Nitrous oxide (N2O) is a potent greenhouse gas as well as an ozone-depleting substance. N2O is emitted during the biological nitrogen removal process in wastewater treatment systems (WTSs), and has significant environmental impacts. In this study, N2O emission in WTSs was comprehensively reviewed to better understand the effects of key parameters on N2O emission and obtain useful guidelines for N2O mitigation strategies in WTSs. Three biological pathways leading to N2O emission are hydroxylamine oxidation, nitrifier denitrification, and heterotrohic denitrification. Measurements at lab-, pilot- and full-scale WTSs have shown large variations in N2O emission (0−95% of N-loaded) during wastewater treatment. In the full-scale WTSs (0−14.6% N2O of N-loaded), the average and median values were 1.95% and 0.2% of N-loaded, respectively. Dissolved oxygen, nitrite concentrations, and chemical oxygen demand (COD)/N ratio are the most important parameters leading to N2O emission. A variety of operational strategies have been suggested to minimize N2O emission from WTSs. A new N2O mitigation strategy involving the introduction of microorganisms with high N2O reductase activity or oxygenic denitrification ability has been proposed as an alternative canonical denitrification.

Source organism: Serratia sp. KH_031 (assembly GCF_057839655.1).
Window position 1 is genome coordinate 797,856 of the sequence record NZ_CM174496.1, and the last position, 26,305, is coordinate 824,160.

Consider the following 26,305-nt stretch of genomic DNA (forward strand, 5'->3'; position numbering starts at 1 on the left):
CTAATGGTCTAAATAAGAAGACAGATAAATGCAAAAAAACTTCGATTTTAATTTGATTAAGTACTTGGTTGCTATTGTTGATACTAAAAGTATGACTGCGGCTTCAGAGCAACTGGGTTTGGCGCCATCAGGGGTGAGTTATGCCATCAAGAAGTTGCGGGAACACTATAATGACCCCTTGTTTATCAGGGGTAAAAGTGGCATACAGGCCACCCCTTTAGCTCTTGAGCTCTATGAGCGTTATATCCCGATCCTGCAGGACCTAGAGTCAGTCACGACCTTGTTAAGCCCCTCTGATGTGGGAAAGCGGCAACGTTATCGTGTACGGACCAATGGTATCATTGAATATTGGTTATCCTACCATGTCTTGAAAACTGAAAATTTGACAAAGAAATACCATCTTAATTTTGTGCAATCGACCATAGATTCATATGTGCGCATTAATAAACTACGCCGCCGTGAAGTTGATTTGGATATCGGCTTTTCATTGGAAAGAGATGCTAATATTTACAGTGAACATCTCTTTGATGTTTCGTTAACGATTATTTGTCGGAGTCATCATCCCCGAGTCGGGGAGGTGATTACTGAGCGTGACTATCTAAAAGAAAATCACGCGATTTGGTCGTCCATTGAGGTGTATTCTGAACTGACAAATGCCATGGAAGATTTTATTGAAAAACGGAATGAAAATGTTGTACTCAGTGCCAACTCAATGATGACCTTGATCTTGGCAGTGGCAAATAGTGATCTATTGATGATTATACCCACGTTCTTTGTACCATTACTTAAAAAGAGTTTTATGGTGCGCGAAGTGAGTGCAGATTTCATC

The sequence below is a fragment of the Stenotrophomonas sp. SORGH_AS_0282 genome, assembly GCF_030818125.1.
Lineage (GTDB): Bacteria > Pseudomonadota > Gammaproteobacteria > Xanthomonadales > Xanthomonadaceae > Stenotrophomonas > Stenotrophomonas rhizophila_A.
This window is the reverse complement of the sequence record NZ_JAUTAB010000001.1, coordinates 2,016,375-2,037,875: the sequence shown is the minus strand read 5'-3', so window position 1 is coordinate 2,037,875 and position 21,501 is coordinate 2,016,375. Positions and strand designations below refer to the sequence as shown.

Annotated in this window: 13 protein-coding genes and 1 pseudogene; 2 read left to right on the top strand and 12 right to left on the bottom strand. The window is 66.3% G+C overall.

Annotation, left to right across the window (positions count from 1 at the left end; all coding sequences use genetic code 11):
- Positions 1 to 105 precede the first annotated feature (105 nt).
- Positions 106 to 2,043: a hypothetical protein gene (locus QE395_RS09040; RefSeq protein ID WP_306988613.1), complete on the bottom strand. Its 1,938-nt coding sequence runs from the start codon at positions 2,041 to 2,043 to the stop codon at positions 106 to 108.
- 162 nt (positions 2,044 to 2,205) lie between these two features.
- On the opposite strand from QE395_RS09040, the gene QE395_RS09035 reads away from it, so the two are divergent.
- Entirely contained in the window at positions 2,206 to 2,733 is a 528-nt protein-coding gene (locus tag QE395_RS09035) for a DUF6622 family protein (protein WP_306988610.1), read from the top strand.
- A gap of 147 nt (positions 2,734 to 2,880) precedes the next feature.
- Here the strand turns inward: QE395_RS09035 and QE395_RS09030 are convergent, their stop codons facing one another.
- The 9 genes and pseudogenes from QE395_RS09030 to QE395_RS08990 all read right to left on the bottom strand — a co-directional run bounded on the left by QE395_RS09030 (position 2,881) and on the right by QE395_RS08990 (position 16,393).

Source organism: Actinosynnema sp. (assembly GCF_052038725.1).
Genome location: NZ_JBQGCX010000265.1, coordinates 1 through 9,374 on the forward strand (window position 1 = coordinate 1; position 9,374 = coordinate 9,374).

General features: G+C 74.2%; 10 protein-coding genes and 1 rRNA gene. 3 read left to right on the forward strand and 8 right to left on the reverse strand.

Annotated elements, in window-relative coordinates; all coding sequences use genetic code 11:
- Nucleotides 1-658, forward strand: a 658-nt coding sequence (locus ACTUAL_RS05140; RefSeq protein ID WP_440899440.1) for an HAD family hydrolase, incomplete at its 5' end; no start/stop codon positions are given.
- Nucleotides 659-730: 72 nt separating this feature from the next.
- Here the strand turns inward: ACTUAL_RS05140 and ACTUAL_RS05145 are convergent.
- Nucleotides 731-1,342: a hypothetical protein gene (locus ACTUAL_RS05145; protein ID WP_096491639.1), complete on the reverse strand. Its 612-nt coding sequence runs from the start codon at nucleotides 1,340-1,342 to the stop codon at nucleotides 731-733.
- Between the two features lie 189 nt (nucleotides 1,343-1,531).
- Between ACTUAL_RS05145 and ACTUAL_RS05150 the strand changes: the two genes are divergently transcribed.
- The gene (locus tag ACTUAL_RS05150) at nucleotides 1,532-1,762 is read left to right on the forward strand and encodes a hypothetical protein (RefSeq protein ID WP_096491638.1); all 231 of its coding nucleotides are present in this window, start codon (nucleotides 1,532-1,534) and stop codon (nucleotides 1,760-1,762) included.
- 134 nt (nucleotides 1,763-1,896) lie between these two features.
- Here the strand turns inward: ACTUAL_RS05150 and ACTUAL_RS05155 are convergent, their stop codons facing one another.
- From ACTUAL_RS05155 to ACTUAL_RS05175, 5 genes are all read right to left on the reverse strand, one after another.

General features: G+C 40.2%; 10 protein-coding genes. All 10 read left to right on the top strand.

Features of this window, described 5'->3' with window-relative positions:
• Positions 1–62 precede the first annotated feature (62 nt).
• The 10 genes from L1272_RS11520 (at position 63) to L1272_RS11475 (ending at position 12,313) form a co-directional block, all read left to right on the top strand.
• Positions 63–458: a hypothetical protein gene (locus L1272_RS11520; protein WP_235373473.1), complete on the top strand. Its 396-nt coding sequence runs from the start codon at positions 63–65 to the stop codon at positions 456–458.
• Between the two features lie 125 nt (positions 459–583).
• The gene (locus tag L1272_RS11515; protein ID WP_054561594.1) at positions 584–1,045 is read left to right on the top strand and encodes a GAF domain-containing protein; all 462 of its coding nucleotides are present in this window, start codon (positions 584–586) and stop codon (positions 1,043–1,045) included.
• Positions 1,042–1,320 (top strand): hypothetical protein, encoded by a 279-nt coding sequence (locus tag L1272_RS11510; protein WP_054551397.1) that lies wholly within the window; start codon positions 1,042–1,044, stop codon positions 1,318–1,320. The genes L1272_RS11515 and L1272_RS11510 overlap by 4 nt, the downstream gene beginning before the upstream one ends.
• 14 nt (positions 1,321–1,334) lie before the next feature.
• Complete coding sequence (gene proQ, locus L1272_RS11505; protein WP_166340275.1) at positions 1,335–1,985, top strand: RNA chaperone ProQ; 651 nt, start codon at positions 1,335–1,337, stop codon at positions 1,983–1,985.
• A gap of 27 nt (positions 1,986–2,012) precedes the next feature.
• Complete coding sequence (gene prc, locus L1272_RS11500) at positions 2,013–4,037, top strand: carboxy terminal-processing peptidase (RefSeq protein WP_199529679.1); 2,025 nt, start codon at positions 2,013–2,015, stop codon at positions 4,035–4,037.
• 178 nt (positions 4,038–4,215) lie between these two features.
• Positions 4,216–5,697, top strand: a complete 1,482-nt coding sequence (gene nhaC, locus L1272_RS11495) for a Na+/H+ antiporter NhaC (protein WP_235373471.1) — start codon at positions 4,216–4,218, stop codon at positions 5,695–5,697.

Bibliographical notePublisher Copyright:
© 2018, The Korean Society for Microbiology and Biotechnology.
- Greenhouse gas mitigation
- Nitrous oxide (NO)
- Wastewater treatment